There seems to be an inherent cultural issue here as the SEG Manager is not taking these accusations seriously and when confronted with this in a meeting between the President, the HR Director and himself he repeatedly calls the HR Director “sweetheart” and “honey”. This implies that he is unable to really appreciate the seriousness of these issues. If we look a little deeper into the company’s culture we discover not only sexual harassment issues but discrimination and diversity problems too.
We learn about one case where is heavily overweight woman was rejected for a job, even though she passed the required aptitude test, but the SEG Manager believed that she was not appropriate for the job after he witnessed her struggling to climb three flights of stairs and later on “swearing at the candy machine” because it swallowed her money. The candidate in question later complained to the HR Director, which the SEG Manager found inappropriate too.
This could become another potential issue for firm as the EEOC are investigating their recruitment practices too. They need to check whether the above applicant could be covered by the Disability Act because of her size. If she is it would only compound their HR issues. There is another case of a Vietnam War veteran in a wheelchair who was rejected for the job simply because the company has no wheelchair access facilities. Now this is a grave matter as the Disability Acts clearly states that every company with 15 employees or more should provide this facility.
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The final HR issue we need to at is the diversity situation. As we saw above DOTA employs 53 males, of which 47 are white and six are of minority groups. This looks to be very skewed. There are only 11 females with equal diversity amongst race. The EEOC are sure to ask about the validity of the special programming aptitude and problem solving test and why it requires a 95% pass rate for the recruitment decision process! They will also address the question of why so few women are employed at DOTA.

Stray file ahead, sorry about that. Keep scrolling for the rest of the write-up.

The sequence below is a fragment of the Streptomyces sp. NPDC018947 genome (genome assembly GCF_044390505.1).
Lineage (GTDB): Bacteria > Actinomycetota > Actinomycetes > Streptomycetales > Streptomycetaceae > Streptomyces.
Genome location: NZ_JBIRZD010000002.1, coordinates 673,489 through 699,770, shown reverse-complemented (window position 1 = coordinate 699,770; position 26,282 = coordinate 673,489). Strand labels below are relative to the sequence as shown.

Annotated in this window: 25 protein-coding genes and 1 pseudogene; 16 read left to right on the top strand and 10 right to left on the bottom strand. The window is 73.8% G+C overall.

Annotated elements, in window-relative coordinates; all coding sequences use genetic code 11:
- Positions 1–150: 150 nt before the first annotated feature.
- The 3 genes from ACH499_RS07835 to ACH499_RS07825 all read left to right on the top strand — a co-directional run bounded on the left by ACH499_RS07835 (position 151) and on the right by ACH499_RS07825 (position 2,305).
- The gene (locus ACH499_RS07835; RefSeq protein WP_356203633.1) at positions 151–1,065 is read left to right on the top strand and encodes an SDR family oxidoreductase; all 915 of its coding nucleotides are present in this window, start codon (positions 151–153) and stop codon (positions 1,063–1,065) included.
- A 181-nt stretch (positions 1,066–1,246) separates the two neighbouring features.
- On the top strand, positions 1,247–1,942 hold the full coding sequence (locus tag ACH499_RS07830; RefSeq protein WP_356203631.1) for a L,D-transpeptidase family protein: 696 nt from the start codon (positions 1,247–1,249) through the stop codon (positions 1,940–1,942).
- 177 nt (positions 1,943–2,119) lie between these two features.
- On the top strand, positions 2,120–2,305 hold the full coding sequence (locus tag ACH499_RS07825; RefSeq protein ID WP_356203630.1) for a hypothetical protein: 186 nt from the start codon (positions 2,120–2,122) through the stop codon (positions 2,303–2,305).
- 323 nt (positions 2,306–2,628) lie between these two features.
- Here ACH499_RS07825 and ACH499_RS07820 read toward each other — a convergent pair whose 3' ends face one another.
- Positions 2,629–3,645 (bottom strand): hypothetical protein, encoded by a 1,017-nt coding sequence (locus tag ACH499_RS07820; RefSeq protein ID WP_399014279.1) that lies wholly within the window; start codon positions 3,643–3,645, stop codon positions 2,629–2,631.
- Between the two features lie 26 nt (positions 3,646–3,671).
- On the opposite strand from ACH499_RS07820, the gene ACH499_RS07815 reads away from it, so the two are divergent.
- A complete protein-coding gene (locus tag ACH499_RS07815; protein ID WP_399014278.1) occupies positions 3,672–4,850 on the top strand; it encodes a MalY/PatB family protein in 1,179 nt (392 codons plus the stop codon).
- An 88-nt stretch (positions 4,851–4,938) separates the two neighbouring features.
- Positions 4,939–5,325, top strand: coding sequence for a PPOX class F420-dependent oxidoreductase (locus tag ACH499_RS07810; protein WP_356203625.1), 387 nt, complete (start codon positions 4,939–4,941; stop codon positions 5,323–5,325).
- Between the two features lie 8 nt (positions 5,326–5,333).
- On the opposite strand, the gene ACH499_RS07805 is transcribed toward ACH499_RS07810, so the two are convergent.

Under the “Title VII adverse impact” law the company has to prove how their test actually relates to performance in the workplace. Can DOTA provide this proof? Again we need to look at the basic law of economics too – if there is simply no supply of women to perform these particular jobs then the company could explain why there is such diversity within the firm. In summary, these serious HR issues could potentially destroy the company.
If news of this spreads, either through word of mouth or in the media it will give DOTA a bad reputation. This is likely to impact not only the customers’ perception of them but may lead to less people applying for vacant positions as well. In additional to this there are huge potential legal risks that could force DOTA to close down (as it is a small company with perhaps not enough cash liquidity to pay for lawyers, settlements etc. ).
They are losing good employees in India already but with bad publicity and the resulting poor reputation this may happen in the US too. This applies to their customers too – once word gets out about these issues the clients may lost their trust in the company and terminate their working contracts and go elsewhere for the similar services. So really the future of the company is in jeopardy here and they need to take some immediate strong actions to combat this.